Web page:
Crystal Starr Light's Reviews > Darksaber

Darksaber by Kevin J. Anderson
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Jul 23, 10

bookshelves: star-wars, read-at-your-own-risk
Read in April, 2010 — I own a copy, read count: 2

Something is afoul in the Hutt camp, and the New Republic sends Han and Luke to Tatooine to sniff it out. They discover that Durga has codes for secret New Republic information. Meanwhile, Daala attempts to unify the Empire and strike out at the heart of the New Republic.
NOTE: Years ago, I read this book, and recently listened to the audio version.

I Liked:
I know a huge complaint about this book is how it deals with yet another superweapon (the third for Anderson). While I am no fan of this plot device, I did like how the Hutts were the bad guys this time and not so much the Empire. The Hutts have been rather unexplored since perhaps Return of the Jedi. There are more enemies to the New Republic than just the Empire, and this is one of the first times we get to see one.
I even liked how the Darksaber was built and "destroyed". Sure, it ended with the needless death of a Star Wars character (SPOILER: Crix Madine). But that is how life is. Sometimes life ends up with needless deaths. And at least Anderson had the gumption to kill off one of the characters from the movies. It took till Vector Prime for someone else to have enough chutzpah to do it again. But back to the Darksaber's destruction, it was because Durga got hasty, refused to do the double checking his top engineers told him to do (because they ARE the experts after all), and just fired. Nice touch of real life, if you ask me (customers do sometimes act that way after all).
Daala finally gets a chance to be successful. She even remarks, early on, how she was a failure and an embarrassment because she didn't think things through, she just acted on anger instead of strategy. The way she is able to unite the disparate faction of the Empire was exciting and a good tribute to her. Finally, she is allowed to win! I've heard some things about where she ends up in the Legacy series and I could sort of believe it now.
Having Callista being separate from the Force is definitely an interesting concept, one I wish that was explored even more. I also liked the small bit where Tionne shows her disgust that Callista is alive and not Cray. Good work!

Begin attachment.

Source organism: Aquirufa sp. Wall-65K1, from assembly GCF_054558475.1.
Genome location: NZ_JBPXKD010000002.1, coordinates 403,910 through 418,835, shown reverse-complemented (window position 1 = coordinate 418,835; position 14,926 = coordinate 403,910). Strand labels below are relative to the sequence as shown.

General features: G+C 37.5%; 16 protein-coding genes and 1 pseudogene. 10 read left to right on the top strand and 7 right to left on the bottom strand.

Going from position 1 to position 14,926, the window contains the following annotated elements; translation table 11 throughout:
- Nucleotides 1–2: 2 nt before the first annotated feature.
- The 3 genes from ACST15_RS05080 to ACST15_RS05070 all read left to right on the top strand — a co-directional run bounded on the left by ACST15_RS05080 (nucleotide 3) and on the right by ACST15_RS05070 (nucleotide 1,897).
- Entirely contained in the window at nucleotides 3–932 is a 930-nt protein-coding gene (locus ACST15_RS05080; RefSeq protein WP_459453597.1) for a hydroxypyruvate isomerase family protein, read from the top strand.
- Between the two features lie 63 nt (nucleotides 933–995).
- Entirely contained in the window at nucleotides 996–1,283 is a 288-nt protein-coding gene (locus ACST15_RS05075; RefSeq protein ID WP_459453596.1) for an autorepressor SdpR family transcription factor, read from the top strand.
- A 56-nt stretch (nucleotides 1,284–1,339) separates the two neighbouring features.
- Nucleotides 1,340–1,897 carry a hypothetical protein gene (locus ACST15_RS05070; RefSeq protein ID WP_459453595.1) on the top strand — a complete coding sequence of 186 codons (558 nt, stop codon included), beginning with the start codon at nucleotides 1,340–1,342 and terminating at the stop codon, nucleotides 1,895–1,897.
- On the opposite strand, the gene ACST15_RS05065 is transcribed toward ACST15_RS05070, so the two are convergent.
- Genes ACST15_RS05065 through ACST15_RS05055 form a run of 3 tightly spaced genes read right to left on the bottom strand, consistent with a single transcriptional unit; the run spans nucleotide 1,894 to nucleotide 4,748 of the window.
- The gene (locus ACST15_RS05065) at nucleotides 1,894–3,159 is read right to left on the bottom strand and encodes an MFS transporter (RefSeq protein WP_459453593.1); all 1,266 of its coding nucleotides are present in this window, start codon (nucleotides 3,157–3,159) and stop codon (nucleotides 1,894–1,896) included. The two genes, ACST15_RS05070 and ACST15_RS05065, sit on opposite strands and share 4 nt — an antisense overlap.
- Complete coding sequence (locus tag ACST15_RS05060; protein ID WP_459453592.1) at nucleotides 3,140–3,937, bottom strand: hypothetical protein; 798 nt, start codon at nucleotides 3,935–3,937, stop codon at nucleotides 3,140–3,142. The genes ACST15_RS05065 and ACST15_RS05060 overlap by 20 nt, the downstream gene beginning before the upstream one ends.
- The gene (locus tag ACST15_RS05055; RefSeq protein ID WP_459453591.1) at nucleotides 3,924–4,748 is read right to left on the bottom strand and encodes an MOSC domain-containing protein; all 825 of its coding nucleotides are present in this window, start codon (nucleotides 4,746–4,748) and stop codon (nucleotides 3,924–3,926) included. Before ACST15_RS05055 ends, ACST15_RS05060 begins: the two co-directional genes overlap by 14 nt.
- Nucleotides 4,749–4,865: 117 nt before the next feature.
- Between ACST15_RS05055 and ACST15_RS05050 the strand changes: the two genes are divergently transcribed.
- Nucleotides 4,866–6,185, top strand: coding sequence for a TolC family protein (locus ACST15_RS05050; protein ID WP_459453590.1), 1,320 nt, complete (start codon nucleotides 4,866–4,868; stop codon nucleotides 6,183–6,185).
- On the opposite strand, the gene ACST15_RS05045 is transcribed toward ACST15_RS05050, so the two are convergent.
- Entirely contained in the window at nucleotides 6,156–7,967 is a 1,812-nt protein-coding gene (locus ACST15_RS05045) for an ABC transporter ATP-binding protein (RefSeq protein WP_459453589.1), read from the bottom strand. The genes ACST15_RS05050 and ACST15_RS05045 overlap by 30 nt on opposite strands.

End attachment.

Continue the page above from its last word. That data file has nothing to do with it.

We get a few new characters, or new light on old characters, which is really nice. Dorsk 81 gets a chance to buck the Cloning Blues and Bevel Lemelisk hearkens us back to the days of the Empire. Both were important and interesting aspects of the story.

I Didn't Like:
But this doesn't mean Anderson's book is perfect, only better *gasp* than its predecessors, both the Jedi Academy Trilogy and Children of the Jedi (personally, it's pretty sad that this is the best of the so-called Callista trilogy). Anderson still can't quite get a handle on our Big Three. Han doesn't fair as badly, but Leia laughs about behaving like a spoiled brat to Durga (?!) and Luke acts like he skipped a dose of Vallium. And why is the civilian Qui Xux on a military craft? So she can canoodle Wedge when he's off-duty? Please! And while Daala is much better, she still has the strategical skills of a dandelion.
As we saw in previous books, Anderson relies too much on superweapons to carry his novel through. What could have been an interesting look on the Force in Callista becomes yet another attempt to save the galaxy from the destruction of a huge superweapon. Yawn. Been there, done that, got the shirt.
Also, Anderson again writes the Jedi as being far too powerful. The Academy students are able to Force Push 17 Star Destroyers? I hate to even bring this up, but even Galen Marek had trouble pushing ONE in The Force Unleashed, and even there, I didn't like the fact he could do anything at all! These guys have been training for all of, what, two years max and now they can push Star Destroyers out into the depths of space? I know "Size matters not" but, wow, just wow.
My last complaint is Callista. I've never been a huge fan of hers, but at least in the previous book and in Traviss' work, she doesn't make me want to vomit. Here, all she does is whine about how she can't use the Force, claim to love Luke and yet blame him for her not being able to use the Force (?!). What kind of relationship is that? I know Anderson didn't create her and force her into this horrible, insanely rushed relationship in the first place (Hambly gets the credit for that one), but man, if he was aiming to make her disliked, he succeeded. After reading about her bemoaning losing the Force (which kinda doesn't make sense, how can she be devoid of the Force? Weren't the Yuuzhan Vong unique in that regard? Wouldn't Luke and the guys have had experience with the Vong after being around her?), I don't see how anyone could have wanted to cheer her on in a relationship with Luke. I could also complain about how she "saves the day" Mary Sue style, but I don't want to belabor the point.

Dialogue/Sexual Situations/Violence:
Perhaps a d*** or h*** but nothing more.
Qui Xux and Wedge are lovers. So are Luke and Callista.
Daala kills a bunch of Imperial warlords. Luke and Callista are attacked by a wampa. Bevel has been killed more than once.

Overall:
The second book in the "Callista trilogy", this isn't too bad--for brain candy. It's not the most brilliant work out there, but at least the characters aren't complete idiots and the story actually wraps up in a half-decent way. I definitely liked this more than Children of the Jedi, but considering how bad that book was, that isn't much of a compliment.
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